Follow Us Subscribers SAVE 30%

Call 855-808-4530 or email to receive your discount on a new subscription.

Landlord Tenant Law

Easy As FMV: Modern Fair Market Value Renewal Methods

This article discusses the competing interests and criteria of landlords and tenants in defining fair market value, explores various mechanisms used for resolving disputes over fair market rental rates, and concludes with proposed language that represents a healthy compromise for both sides.


Thank you for sharing!

Your article was successfully shared with the contacts you provided.

The owner of a local business wants to lease commercial property to use as a retail storefront or for office purposes. When she finds her ideal space, the landlord suggests an initial 10-year term. The potential tenant envisions staying in the space longer than that, so she wants to negotiate for the option to renew the lease at its termination. However, the landlord is reluctant to agree on a fixed amount of rent for the renewal term, as market conditions will undoubtedly change over the course of a 10-year period. So, how will the parties agree on the future rental amount?

Most commercial leases include a renewal option for the tenant, providing for the time the option is to be exercised, and the length of any renewal periods. If the parties are unable or unwilling to agree on a future rental figure, the most common approach is to state that the renewal rental rate will be mutually determined in the future based on fair market value (FMV). But how do the parties define what the term “fair market value rent” means? This article discusses the competing interests and criteria of landlords and tenants in defining fair market value, explores various mechanisms used for resolving disputes over fair market rental rates, and concludes with proposed language that represents a healthy compromise for both sides.

Landlord’s vs. Tenant’s Criteria in Determining FMV

Before we delve into the various drafting methods for determining “fair market value rent,” it is important to understand the competing goals of landlords and tenants, and which criteria each party wants to have included in the calculation. Fair market value rent is generally based on “comparable leases of comparable space,” similar to how properties are appraised before sale. However, the parties must negotiate which aspects of other leases they will compare in determining whether they are in fact comparable or not.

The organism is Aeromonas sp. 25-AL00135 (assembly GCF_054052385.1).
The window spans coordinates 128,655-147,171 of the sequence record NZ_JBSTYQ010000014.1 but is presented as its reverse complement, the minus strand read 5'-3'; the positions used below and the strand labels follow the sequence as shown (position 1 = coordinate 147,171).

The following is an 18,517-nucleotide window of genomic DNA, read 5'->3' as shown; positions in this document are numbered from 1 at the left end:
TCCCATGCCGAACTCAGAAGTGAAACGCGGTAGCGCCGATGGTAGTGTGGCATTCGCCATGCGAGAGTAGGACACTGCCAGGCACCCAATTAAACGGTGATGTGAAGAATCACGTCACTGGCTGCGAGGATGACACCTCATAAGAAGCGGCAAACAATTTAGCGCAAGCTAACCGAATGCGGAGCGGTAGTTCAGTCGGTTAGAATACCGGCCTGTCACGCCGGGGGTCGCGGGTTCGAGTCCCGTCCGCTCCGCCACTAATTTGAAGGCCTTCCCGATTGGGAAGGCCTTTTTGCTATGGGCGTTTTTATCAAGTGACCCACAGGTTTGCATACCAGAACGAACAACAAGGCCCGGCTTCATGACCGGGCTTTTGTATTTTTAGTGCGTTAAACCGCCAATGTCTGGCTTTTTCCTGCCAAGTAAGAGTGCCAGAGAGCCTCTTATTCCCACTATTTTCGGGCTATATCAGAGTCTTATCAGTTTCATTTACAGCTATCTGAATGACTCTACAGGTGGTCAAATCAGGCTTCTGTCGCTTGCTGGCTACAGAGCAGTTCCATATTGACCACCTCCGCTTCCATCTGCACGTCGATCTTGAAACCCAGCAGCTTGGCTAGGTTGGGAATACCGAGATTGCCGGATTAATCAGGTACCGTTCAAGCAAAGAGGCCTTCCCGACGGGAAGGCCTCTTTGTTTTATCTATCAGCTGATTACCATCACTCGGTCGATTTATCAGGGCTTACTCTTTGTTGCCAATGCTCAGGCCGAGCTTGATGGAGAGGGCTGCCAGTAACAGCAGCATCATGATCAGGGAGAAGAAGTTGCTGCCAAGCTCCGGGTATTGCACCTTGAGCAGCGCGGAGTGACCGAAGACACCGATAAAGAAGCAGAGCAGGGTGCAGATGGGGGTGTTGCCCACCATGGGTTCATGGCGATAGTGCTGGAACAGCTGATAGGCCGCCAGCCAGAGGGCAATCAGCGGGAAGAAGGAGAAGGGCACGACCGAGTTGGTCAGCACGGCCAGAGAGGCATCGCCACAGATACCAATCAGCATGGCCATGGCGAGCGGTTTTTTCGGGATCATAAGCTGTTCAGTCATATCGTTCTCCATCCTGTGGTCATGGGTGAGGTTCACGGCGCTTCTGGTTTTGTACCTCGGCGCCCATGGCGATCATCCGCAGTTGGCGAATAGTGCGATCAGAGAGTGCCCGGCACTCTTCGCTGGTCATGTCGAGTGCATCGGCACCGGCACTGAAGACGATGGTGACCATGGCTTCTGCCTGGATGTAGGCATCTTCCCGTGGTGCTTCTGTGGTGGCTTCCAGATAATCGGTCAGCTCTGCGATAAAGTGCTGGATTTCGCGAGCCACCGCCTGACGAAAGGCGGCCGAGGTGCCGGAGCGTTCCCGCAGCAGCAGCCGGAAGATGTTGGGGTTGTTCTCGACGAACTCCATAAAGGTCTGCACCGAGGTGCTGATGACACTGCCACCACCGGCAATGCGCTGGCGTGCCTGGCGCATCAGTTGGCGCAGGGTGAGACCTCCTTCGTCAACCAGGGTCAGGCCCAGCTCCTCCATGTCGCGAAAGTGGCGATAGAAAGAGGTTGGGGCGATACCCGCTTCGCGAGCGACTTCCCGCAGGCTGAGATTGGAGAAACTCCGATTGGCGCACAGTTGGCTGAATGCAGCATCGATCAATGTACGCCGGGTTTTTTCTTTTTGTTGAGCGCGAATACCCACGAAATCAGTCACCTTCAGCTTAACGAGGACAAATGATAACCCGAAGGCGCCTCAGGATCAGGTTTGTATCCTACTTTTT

Landlords, naturally, want fair market value rent to be as high as possible, taking into account things like the most highly valuable potential use of the premises, and refusing to consider all or most rent concessions offered by other landlords of similar properties. The landlord will likely want to avoid focus on the characteristics of the current tenant, such as size, creditworthiness and specialty, and rather, take into account the possibility of leasing to larger and deeper-pocketed potential tenants.

Tenants, on the other hand, want future rental rates to be as low as possible, insisting on basing the determination on the current use of the property and considering comparable leases with substantial landlord concessions, such as tenant improvement allowances, brokerage fees and free rent. Tenants want the standard to be much narrower, comparing only those leases and properties that are the most similar with their own. Tenants also want any improvements or fixtures added during the initial term to be excluded from fair market value rent, on the theory that they shouldn’t be charged for them twice.

These competing criteria set the stage for (commonly heated) negotiations regarding fair market rental rates that often end in deadlock. Having an efficient dispute resolution mechanism in place to determine fair market value is crucial to a successful renewal process.

Common Methods for Determining FMV

Practitioners have come up with various methods for landlords and tenants to determine fair market value rent when a rental figure cannot be agreed upon. The most common are the Average Method, the Three Broker Method, and the Baseball Arbitration Method.

The Average Method